Since the decline of the Khmer kingdom 500 years ago, Cambodia hasn’t had the easiest ride. Thai and Vietnamese kings have fought over it, French imperialists have ruled it, the American military spilled over its borders during the Vietnam War, and Pol Pot decimated it.
Over 30 years on and life has finally changed for the better. This is quite some achievement, a testament to the country’s resilient inhabitants, who prefer to look to a positive future than to linger in the past. Borders have opened, tourists are pouring in, and you can stand on the streets of Siem Reap and listen to the daily cacophony of men with hammers building hotels. It is a perfect metaphor of 21st-century Cambodia; here is a country that is forging itself anew, fuelled by a positive determination to make the most of its myriad opportunities.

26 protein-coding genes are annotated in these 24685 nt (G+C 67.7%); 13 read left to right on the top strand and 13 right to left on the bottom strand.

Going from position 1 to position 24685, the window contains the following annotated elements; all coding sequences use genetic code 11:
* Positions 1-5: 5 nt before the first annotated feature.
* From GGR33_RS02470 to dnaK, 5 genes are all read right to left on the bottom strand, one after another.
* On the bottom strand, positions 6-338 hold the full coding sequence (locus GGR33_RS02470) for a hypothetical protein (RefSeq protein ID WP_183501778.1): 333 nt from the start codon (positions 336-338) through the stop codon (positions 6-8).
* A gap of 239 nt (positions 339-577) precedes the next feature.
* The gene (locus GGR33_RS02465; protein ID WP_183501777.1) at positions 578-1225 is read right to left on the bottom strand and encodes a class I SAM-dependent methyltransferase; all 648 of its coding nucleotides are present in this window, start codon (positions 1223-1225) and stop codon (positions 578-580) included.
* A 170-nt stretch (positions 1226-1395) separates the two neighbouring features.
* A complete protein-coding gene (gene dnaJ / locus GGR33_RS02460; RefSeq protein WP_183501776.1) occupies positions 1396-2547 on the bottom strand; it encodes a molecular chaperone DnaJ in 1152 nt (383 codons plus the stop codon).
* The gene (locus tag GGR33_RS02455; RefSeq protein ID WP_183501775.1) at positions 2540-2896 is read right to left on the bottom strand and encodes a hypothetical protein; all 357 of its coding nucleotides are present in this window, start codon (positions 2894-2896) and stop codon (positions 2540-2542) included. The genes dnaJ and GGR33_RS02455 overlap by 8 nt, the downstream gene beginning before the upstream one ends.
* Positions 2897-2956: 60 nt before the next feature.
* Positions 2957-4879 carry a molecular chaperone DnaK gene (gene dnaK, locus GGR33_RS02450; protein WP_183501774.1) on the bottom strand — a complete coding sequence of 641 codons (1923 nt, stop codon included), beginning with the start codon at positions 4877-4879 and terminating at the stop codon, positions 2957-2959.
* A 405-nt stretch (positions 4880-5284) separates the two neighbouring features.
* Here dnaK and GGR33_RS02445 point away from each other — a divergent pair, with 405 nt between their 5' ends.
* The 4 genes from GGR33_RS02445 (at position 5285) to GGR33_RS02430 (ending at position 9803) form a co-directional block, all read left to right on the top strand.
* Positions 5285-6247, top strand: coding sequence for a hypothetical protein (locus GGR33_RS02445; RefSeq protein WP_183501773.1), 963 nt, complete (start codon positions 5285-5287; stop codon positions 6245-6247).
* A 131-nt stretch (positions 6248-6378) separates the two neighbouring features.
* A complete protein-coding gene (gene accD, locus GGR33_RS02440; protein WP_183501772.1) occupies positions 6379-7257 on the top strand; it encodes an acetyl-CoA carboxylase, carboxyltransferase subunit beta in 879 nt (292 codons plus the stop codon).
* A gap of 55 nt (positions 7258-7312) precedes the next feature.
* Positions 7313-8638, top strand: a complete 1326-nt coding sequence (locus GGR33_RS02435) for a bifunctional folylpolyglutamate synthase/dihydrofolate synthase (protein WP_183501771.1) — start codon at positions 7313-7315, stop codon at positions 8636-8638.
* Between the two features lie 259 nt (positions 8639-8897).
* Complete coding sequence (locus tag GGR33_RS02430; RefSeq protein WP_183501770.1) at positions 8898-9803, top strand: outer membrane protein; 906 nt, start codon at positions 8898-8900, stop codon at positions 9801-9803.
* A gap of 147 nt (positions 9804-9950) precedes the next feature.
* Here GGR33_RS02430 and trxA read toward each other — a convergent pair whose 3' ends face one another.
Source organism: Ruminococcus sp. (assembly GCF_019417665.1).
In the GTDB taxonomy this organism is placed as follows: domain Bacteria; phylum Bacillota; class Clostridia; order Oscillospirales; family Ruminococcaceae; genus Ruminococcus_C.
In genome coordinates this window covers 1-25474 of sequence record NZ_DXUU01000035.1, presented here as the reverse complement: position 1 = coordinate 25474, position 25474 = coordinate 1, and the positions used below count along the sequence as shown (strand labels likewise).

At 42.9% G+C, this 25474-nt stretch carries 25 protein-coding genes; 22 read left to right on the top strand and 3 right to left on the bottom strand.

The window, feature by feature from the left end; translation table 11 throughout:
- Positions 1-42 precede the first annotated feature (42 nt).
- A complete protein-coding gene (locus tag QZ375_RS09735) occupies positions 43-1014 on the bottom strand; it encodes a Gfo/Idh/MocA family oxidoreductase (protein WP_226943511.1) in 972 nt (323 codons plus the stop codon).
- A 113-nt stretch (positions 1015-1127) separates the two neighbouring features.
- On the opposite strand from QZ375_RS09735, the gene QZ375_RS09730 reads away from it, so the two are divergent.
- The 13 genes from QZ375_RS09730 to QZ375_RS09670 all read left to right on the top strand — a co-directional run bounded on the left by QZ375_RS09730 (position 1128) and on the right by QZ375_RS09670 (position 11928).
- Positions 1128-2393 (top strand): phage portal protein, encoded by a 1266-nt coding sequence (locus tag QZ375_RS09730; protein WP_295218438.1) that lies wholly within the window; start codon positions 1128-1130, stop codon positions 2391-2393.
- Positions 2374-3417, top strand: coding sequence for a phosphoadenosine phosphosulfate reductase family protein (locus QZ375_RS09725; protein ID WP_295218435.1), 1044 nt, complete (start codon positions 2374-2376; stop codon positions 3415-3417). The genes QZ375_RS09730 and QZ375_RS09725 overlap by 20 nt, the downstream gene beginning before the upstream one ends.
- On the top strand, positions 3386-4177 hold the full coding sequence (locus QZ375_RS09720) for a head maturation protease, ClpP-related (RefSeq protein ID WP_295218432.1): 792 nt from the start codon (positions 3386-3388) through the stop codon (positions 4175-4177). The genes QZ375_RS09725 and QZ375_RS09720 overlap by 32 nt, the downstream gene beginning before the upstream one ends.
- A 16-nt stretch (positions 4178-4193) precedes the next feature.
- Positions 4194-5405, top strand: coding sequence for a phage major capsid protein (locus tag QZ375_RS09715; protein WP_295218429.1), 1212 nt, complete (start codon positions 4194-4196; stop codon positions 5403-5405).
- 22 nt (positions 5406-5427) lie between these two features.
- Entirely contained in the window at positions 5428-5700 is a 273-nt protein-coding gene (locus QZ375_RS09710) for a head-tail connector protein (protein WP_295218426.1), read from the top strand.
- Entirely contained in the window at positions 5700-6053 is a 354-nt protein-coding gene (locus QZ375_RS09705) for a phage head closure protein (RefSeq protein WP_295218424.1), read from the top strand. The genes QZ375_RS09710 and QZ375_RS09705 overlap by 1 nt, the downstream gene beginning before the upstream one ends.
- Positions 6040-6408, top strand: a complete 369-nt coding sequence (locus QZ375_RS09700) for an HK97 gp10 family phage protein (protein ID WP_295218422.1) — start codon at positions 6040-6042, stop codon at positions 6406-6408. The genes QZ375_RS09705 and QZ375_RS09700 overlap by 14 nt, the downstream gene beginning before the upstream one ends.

Although tourism is still in its infancy, those who make the journey discover one of the great wonders of the world at Angkor, the single biggest religious monument on our planet. Now a UNESCO World Heritage site (and how could it be anything else?), this 12th-century temple complex stretches 85km in one direction and 50km in the other. Over 500 temples, many still in the grip of impenetrable jungle, reveal an advanced culture to rival any other of the era. But there’s more to Cambodia than Angkor, and clever tourists are starting to spread their wings, south to the beaches of Sihanoukville, west to languid Kep, east to the Mekong at Kratie, inland to the Tatai River, and down to pulsating Phnom Penh, a capital city in the midst of reinventing itself.